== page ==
The Otavalo market takes place every day of the week, but we recommend that you go on Saturday. That day, it grows until it spills out in the streets and alleys surrounding the central plaza. Bring your camera as you’ll find lots of fantastic photo opportunities of colourful fabrics, handicrafts and paintings.

To get to Otavalo from the Quito Old Town, you need to take the trole northwards. Get out at El Ejido and switch to line C5. Take it to the end to get to the El Carcelen bus terminal, from where you can catch a bus to Otavalo. The whole trip takes around three hours.


#9 Have fun in the Mindo Cloud Forest

Buttlerfly in the Mariposario in Mindo

While Mindo is a destination worth spending a night or two at, you can also visit it as a day trip from Quito. We went with one of the tours offered by Community Hostel and had a lot of fun. First, we visited a butterfly garden, then went on to do some ziplining (and a coffee tour for those who didn’t want to go on the zip lines) and finished in a chocolate museum where we had some of the best hot chocolate I’ve had in Latin America.

With its location right in the middle of the cloud forest, Mindo is famous for its immense biodiversity. Besides the butterflies in the garden, we also saw lots of colourful hummingbirds. And as you can guess from my description, you can also find exciting adventure activities here, like ziplining, tubing or mountain biking.

While you can get to Mindo by public transport, you should join one of those organised tours if you want to visit on a day trip. And maybe you’re luckier than us and can also hike to a waterfall, an activity that we had to cancel due to heavy rain.


Practical information

How to get to Quito

With Quito being the capital of Ecuador, it doesn’t come as a surprise that you can find many international flight connections. From Quito, you can take a bus to either the Rio Coca Terminal or the Quitumbe Terminal. No matter which way you go, you can easily get to the city centre from either of those terminals.

An alternative is the Aeroservicios Bus, which can take you directly into the historic centre. You can buy your ticket online, but be aware that the website is in Spanish only.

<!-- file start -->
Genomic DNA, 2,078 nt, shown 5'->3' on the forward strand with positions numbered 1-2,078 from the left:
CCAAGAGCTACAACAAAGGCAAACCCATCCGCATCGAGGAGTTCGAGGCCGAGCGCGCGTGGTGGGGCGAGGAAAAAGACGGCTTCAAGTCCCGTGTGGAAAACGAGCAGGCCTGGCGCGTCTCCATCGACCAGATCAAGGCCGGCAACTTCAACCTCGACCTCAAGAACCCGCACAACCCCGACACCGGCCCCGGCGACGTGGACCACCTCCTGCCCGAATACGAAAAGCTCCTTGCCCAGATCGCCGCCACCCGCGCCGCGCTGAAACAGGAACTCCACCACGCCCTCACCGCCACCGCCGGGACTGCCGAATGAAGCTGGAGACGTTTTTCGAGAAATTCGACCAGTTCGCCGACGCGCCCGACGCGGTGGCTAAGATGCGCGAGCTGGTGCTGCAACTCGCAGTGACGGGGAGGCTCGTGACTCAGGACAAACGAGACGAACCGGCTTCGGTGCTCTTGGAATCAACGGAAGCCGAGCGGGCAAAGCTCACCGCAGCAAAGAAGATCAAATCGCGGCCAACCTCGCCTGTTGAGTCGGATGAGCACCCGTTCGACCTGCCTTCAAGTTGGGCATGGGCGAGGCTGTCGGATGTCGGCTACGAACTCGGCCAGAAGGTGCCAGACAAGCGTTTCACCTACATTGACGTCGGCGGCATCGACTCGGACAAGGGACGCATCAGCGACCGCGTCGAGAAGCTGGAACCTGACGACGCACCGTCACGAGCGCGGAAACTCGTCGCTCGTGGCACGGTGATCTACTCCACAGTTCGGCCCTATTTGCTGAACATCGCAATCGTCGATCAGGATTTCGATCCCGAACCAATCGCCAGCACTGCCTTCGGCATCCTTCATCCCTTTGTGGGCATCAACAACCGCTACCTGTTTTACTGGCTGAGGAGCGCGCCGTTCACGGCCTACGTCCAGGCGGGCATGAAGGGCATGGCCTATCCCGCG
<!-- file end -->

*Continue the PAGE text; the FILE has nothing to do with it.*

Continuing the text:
If you’re already in Ecuador, you can easily reach Quito by bus. You’ll find regular connections from all big cities. The same applies if you’re coming from Colombia, from where you can take regular buses south to Quito. We recommend staying overnight in Ipiales. You can visit the beautiful cathedral there and it’ll also make your trip much easier.

How to get around Quito

As long as you stay in the Old Town, you can walk. Be careful in the evening and when leaving the touristic areas and, if in doubt, take a taxi.

If you want to leave the Old Town, you can find three major transport lines that all run north-south within Quito: The Trole, the Metrobus and the Ecovía. If you speak Spanish, you can look up more information about the bus networks online.

Right now, the city of Quito is constructing a metro network that was supposed to open in 2019. As of October 2020, it is still under construction, with the metro website announcing that the project is 96% done. No schedule is known for its opening, although it shouldn’t be too far in the future.

Besides those faster transport lines, you can also find local buses as well as taxis everywhere.

As far as safety is concerned, we never had any problems when travelling around the city by public transport. Take as few valuables as possible with you and keep them close to you, and you should be fine.

When to visit Quito

With its location at the equator, Quito doesn’t experience a classic winter and summer. Instead, the year is divided into a dry and a wet season. The dry season lasts approximately from June until September, which makes it an ideal time to visit Quito.

On the other hand, don’t worry if you want to visit during the wet season. We went to Quito in February and March and loved it. Yes, we had a few rainy or cloudy moments, but the weather changed so rapidly that it was never a problem.

Temperatures stay pretty stable all year round, with an average of around 19ºC during the day and around 10ºC at night. In the afternoon, it can get pretty warm when the sun comes out. Nevertheless, make sure to always carry a light jacket, in case the weather changes abruptly.

We hope you now have an overview of the best things to do in Quito. If you have any questions or remarks, please leave us a comment below. We’d love to hear from you.

If you’re travelling to Ecuador, you’re in luck. We have lots of further travel resources for you that you should check out:

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Ilona is a world traveller passionate about sharing her experiences and giving advice to fellow travellers. Having visited over 70 countries, she is always excited about her next trip.